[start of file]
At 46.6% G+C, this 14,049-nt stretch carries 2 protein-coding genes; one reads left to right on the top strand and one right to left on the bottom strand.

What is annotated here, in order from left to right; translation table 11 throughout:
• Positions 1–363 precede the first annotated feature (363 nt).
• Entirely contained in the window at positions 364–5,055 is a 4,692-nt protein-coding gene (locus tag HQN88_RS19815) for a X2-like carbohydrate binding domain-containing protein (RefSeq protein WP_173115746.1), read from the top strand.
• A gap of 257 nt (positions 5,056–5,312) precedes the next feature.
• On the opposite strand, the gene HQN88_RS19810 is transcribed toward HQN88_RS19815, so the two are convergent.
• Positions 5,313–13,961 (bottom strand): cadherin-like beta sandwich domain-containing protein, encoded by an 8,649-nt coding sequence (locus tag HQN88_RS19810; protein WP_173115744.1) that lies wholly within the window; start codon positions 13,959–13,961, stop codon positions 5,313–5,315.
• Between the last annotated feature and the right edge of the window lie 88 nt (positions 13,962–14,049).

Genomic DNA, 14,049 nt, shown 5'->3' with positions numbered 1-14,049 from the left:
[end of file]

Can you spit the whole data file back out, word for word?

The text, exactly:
At 46.6% G+C, this 14,049-nt stretch carries 2 protein-coding genes; one reads left to right on the top strand and one right to left on the bottom strand.

What is annotated here, in order from left to right; translation table 11 throughout:
• Positions 1–363 precede the first annotated feature (363 nt).
• Entirely contained in the window at positions 364–5,055 is a 4,692-nt protein-coding gene (locus tag HQN88_RS19815) for a X2-like carbohydrate binding domain-containing protein (RefSeq protein WP_173115746.1), read from the top strand.
• A gap of 257 nt (positions 5,056–5,312) precedes the next feature.
• On the opposite strand, the gene HQN88_RS19810 is transcribed toward HQN88_RS19815, so the two are convergent.
• Positions 5,313–13,961 (bottom strand): cadherin-like beta sandwich domain-containing protein, encoded by an 8,649-nt coding sequence (locus tag HQN88_RS19810; protein WP_173115744.1) that lies wholly within the window; start codon positions 13,959–13,961, stop codon positions 5,313–5,315.
• Between the last annotated feature and the right edge of the window lie 88 nt (positions 13,962–14,049).

Genomic DNA, 14,049 nt, shown 5'->3' with positions numbered 1-14,049 from the left: